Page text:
Buying a car in the Netherlands
Can I pay for a car in cash?
Yes, there are no restrictions on this. However, some institutions and professionals are required to report any unusual transactions (including the identity and other details of the person involved).
If you travel within the EU, you don't need to declare money you take with you to customs. When entering or leaving the EU, you must declare any sum of money of or equivalent to EUR 10 000 and above to customs using a specific form.
What about payment of VAT?
Within an intra-EU transaction new cars should be sold without VAT. A car is considered new if no more than 6 months have passed since the date on which it was first registered or if its mileage does not exceed 6 000 km. In practice, some sellers may require payment of VAT as a deposit, to be refunded once the car is registered in the buyer's country. Check in advance with the seller how to claim the VAT refund, i.e. what documentation the seller needs from you.
All other cars are considered second hand (more than 6 months since the date of first registration and mileage of more than 6 000 km). They are generally sold inclusive of VAT (21 %) if the supplier is a commercial seller (the supply is not liable to VAT if the supplier is a private person). You don't have to pay VAT in your country of residence.
Is the seller obliged to provide a vehicle inspection?
No. In the Netherlands, the first periodic inspection has to take place 4 years after the vehicle is first registered. The next two inspections take place at 2-year intervals. Subsequently, the vehicle must be inspected every year.
Is the Dutch vehicle inspection recognised in my home country?
Some countries recognise it. Check in advance with your national authority to avoid unnecessary costs.
Can I have an expert carry out a check on the car at the seller's premises?
Yes, if the seller agrees and usually at your own expense. A check at the premises can be performed by a Royal Dutch Touring Club (ANWB) inspector or you can ask the seller to do it. However, a third party will give an independent opinion. The ANWB has two inspection centres:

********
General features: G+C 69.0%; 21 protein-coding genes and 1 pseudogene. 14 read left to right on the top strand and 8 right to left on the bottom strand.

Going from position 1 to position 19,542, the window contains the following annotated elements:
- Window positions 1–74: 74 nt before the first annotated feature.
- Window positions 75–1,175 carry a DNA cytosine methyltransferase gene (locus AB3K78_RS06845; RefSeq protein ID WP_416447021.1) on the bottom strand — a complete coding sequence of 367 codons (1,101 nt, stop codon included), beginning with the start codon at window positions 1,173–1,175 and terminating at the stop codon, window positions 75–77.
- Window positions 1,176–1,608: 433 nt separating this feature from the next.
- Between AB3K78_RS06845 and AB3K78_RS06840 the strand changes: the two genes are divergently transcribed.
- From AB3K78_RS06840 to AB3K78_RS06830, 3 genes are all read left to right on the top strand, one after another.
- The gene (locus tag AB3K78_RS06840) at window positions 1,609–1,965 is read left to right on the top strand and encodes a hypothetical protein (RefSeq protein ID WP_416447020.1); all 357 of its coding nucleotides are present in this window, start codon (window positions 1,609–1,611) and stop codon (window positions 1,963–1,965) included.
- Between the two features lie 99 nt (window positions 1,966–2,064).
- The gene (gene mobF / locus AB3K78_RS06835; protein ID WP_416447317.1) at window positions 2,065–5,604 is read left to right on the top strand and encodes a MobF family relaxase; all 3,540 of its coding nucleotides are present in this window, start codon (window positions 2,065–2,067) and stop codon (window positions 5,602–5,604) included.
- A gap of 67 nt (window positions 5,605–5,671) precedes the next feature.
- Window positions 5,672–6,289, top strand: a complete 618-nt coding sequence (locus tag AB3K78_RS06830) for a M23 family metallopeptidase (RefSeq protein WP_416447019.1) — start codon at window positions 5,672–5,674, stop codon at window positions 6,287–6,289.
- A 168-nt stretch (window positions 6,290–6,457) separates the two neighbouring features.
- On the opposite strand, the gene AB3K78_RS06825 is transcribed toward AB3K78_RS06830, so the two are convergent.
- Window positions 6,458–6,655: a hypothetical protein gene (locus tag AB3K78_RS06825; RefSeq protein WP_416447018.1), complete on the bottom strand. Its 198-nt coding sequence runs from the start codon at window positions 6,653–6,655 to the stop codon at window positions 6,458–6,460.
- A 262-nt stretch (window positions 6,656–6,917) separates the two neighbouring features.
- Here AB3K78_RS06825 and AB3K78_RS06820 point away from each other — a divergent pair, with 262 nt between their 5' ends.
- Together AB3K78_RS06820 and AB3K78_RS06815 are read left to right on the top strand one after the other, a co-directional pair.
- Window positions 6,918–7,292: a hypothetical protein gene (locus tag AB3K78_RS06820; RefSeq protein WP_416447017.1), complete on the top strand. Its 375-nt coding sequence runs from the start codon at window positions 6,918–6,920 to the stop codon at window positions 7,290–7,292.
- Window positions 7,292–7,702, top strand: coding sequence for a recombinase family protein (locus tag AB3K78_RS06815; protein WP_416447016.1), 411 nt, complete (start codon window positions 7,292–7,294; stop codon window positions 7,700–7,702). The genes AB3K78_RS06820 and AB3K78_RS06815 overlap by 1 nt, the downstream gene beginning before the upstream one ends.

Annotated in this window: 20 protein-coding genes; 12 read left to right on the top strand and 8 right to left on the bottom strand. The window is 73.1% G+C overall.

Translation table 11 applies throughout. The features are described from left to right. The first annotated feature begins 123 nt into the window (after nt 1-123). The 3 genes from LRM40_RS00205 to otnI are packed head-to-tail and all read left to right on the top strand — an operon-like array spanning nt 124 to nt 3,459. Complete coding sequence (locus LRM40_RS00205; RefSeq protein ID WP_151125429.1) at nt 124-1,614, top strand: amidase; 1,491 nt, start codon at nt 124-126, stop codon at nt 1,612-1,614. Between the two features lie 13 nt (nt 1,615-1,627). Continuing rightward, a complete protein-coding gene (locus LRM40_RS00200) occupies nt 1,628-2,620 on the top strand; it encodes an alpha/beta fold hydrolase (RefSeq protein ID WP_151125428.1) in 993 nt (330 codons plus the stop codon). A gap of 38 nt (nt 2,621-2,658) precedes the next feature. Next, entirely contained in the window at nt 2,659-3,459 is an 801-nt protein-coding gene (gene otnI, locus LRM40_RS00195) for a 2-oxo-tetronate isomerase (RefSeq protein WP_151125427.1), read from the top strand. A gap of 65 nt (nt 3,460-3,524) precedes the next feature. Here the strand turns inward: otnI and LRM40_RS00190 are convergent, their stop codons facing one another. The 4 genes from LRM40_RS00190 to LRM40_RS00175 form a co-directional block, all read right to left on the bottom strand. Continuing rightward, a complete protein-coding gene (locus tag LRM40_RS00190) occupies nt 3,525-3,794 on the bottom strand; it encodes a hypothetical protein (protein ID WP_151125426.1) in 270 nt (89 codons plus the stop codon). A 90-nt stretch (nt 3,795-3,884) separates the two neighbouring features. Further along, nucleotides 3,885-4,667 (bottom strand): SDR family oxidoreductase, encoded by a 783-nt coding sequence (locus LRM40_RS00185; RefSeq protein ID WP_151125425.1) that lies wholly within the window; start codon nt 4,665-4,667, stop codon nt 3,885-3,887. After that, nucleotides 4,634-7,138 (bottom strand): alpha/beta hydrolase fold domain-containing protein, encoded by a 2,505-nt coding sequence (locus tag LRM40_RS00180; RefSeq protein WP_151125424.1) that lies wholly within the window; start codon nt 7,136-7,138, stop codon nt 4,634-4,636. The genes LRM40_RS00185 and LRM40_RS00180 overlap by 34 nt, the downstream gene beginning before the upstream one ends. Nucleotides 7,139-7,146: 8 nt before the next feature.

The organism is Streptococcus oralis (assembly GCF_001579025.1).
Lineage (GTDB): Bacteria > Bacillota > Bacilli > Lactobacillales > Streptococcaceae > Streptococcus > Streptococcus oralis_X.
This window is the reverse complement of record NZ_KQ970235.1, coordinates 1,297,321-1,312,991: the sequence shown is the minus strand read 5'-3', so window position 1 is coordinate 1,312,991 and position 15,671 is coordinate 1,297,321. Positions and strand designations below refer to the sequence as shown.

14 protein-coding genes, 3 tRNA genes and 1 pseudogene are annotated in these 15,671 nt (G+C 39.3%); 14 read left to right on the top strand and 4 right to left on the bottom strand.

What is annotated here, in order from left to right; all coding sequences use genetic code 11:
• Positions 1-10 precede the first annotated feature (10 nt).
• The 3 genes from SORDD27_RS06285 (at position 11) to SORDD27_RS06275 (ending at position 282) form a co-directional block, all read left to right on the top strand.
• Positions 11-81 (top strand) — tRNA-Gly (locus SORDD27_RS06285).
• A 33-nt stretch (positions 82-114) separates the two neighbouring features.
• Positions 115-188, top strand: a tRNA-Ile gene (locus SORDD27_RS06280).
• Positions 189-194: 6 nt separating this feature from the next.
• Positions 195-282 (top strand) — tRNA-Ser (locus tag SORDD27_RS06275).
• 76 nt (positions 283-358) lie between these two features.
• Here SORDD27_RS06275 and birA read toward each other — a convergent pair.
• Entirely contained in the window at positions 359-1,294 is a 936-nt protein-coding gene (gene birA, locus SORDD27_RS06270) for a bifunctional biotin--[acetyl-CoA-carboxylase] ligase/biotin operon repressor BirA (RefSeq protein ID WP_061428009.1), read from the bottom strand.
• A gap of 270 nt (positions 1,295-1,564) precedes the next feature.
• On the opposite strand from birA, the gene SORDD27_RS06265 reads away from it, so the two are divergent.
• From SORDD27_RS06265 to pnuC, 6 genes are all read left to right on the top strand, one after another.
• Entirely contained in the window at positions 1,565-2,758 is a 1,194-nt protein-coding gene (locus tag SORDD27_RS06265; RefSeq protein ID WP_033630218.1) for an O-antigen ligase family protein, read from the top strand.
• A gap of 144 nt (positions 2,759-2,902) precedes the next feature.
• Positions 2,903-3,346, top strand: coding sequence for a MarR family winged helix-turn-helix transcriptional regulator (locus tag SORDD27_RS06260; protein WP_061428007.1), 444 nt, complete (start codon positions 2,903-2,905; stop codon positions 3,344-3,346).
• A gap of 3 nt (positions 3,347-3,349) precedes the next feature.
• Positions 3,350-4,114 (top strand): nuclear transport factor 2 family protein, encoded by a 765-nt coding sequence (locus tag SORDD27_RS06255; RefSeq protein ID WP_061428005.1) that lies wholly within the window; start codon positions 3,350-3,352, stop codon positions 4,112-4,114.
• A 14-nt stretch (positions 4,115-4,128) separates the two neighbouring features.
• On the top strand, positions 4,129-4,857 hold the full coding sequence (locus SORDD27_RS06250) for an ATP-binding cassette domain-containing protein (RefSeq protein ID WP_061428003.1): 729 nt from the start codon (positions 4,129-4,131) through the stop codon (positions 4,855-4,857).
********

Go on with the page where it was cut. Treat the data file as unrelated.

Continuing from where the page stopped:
- Laan van Haamstede 20, 2497 GE Den Haag E-mail: email@example.com
- Winthontlaan 40, 3526 KV Utrecht E-mail: firstname.lastname@example.org
Average costs: EUR 160-350
What should I look out for in the contract of sale?
Read the contract carefully and only sign contracts you understand. Some traders try to exclude legal guarantee rights by claiming that the contract is a business-to-business contract or that the car is sold "without warranties" (only in business-to-consumer contracts would such a clause be considered null and void). Make sure that the name of the seller is the same as the name given in the registration document, or that the seller has power of attorney to sell the car in the registered owner's name. If you buy from a trader, make sure that the name of the company is mentioned in the contract and that there is an indication regarding VAT.
Can I cancel a signed contract?
- If the contract is signed on the seller's premises, you have no legal right to withdraw (unless the contract includes the possibility of withdrawal).
- If the contract is a distance sale contract and you have not yet collected the car from the seller's premises, you can withdraw from the contract before delivery. You can also withdraw up to 14 days from delivery of the car to your address. If you collect the car at the seller's premises, the contract is usually signed there and either will not foresee or will exclude the right to a cooling off period.